Carlo Fiammenghi

May 26, 2011

We are pleased to welcome Architectural Interior Designer Carlo F. Fiammenghi to Biello Martin Studio as we expand our creative work to include the design of residential and commercial interiors as well as custom furniture design. A recent feature in the Philadelphia Inquirer describes Carlo’s background and his personal and design philosophy:


by Kathleen Nicholson Webber
Philadelphia Inquirer, Home & Design Section, February 25, 2011

Carlo F. Fiammenghi calls himself a kid – a kid who weaves long piles of wool yarn through the seat of an antique chair; who delights in his prized colorful chandelier adorned with Slinkys; who designs a fake fireplace with a crossword puzzle facade. He is also the kind of guy who leaves his clothes behind in San Miguel, Mexico, so he can fill his suitcases with artifacts. After all, you can always get new shoes.

This Italian transplant finds beauty everywhere. He creates interiors for a diverse clientele – law firms on Walnut Street, homeowners on Greene Street, Rittenhouse Square, and in the Murano. But his personal design style is not the stuff of rules or rhyme; rather it is a cacophony of cultures, color, and whimsy in a space where clients, friends, and artists come to experience its pleasures over dinner. Part contemporary art gallery, part playhouse, his apartment in the Art Museum area invites visitors to please touch. “If I see something I love, it is like a toy; I have to have it,” said Fiammenghi, 33. “I love when my dinner guests want to touch and play with my things. I love seeing that.”

His story began in southern Italy, where he grew up. He studied and practiced architecture in Rome, came to Philadelphia to visit, and found himself in 2006 studying for another master’s degree at Temple University, this one in urban planning. While working for the firm Wallace, Roberts & Todd, he had second thoughts about this new career path. “I worked on large projects, but over time I really began to miss the details – picking out furniture, materials, shapes, and colors.”

He met a mentor in designer Pat Crane, who had her own business here since 1959. Crane’s work has been featured in House Beautiful and HG, and she has called many of Philadelphia’s sports elite – including Mike Lieberthal and Doug Glanville of the Phillies and Charles Barkley of the 76ers – her clients. Crane introduced Carlo to the Art Museum neighborhood where she lived with her husband, Ed Guy, and to San Miguel, where she often shopped for art and pottery. One thing they had in common was knowing how to mix cultures and styles.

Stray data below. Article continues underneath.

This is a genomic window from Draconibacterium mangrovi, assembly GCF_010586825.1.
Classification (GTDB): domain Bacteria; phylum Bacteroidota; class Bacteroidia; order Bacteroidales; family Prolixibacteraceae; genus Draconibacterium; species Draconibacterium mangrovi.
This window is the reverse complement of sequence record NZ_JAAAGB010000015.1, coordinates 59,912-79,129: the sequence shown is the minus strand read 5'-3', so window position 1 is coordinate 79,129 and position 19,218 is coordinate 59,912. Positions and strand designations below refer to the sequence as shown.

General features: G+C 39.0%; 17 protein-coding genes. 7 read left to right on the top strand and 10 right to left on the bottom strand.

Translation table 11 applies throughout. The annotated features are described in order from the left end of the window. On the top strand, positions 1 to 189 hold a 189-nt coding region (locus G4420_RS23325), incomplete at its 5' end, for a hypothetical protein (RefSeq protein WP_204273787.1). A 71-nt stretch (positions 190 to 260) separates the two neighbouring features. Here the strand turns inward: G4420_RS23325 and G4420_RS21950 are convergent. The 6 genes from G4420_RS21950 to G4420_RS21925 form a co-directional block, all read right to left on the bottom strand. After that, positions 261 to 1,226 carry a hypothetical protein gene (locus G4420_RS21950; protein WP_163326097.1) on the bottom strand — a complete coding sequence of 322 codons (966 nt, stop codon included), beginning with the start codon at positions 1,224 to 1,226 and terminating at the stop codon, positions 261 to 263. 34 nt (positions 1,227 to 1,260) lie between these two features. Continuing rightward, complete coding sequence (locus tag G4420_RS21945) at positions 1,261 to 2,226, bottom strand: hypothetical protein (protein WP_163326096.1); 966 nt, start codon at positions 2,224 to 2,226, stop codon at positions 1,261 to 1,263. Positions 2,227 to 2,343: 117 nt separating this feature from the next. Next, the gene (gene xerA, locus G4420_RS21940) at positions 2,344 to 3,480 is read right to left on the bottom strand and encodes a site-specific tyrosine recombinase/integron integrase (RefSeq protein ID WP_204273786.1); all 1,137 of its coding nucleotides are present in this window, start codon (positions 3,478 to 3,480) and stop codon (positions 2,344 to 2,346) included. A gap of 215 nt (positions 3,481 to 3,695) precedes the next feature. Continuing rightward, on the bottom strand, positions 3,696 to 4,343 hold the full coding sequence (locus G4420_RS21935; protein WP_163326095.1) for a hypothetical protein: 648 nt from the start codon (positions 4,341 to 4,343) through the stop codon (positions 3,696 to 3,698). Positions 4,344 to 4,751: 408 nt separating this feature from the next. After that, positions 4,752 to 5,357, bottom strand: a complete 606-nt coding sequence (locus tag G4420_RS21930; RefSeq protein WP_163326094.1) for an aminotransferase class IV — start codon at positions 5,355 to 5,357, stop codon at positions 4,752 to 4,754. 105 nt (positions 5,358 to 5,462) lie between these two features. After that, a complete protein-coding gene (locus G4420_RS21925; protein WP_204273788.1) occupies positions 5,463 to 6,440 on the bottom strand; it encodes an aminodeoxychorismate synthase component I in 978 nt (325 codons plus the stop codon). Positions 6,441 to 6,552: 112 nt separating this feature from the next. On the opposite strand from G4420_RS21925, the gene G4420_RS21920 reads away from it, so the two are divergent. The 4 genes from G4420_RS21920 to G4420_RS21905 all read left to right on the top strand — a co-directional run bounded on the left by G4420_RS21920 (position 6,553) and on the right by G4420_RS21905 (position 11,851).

Take a look at Fiammenghi’s living room, and you’ll see a turquoise bench from Vietnam, a colorful abstract oil, a small antique desk from Japan, lanterns from Anthropologie, and a contemporary hanging sculpture of red, gray, and black clay by Philadelphia artist Michael Biello.

“Carlo walked into my studio and just got my work and that was a gift to me,” said Biello. “There is nothing trendy about him. He doesn’t choose colors that might be popular in design. That is style to me. He welcomes you into his world and makes you feel like family. He is very childlike in his wonder of beautiful things. We all have that in us and I think he likes to bring that out.”

Some objects he created on his own – like the red “hair” chair, which to him is evocative of an old queen with beautiful red locks. “When I was growing up in southern Italy, women would weave tablecloths out on the street, and so it inspired me to weave the hair on this chair,” he said.

Whether it’s an artist he’s working with or a client he’s working for, Fiammenghi does what Italians do when they want to know someone better: He has them to dinner. With artists, he likes them to see his apartment, “and then they can decide where the piece should go,” he explained. With clients, he cooks. Then over dinner and wine, he discovers their design style. “Part of this job is like being a psychologist,” he said. “You have to get inside their heads to see how they would like to live.”


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